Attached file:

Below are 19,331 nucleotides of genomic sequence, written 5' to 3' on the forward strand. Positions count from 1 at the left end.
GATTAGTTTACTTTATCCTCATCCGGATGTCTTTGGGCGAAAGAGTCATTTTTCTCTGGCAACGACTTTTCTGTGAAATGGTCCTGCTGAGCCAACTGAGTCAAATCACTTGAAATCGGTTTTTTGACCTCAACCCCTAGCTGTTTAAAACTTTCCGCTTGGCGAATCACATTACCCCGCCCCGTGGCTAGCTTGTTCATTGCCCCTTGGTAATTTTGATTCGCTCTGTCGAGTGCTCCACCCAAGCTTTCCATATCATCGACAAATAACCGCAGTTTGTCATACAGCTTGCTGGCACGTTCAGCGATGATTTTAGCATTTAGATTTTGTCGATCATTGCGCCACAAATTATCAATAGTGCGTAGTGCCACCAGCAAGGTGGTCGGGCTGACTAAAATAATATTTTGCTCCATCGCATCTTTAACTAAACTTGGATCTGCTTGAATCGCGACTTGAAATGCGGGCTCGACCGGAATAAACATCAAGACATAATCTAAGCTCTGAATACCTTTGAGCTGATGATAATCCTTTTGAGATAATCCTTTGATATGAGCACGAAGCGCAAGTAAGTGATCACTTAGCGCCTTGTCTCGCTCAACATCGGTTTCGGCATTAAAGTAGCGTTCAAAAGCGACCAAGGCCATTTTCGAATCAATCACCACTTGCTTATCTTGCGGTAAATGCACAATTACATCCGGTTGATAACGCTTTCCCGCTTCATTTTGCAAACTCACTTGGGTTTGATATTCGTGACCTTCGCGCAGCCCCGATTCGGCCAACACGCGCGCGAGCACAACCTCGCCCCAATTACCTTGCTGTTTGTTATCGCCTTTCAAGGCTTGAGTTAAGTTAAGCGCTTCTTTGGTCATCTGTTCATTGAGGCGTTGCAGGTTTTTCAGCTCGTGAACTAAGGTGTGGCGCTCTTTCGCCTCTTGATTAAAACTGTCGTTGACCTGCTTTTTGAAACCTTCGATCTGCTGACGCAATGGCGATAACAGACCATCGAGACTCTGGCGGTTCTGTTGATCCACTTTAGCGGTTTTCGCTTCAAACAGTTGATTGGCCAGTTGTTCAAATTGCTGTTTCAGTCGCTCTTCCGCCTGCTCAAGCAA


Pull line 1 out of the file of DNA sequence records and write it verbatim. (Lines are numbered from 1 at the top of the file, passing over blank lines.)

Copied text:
Below are 19,331 nucleotides of genomic sequence, written 5' to 3' on the forward strand. Positions count from 1 at the left end.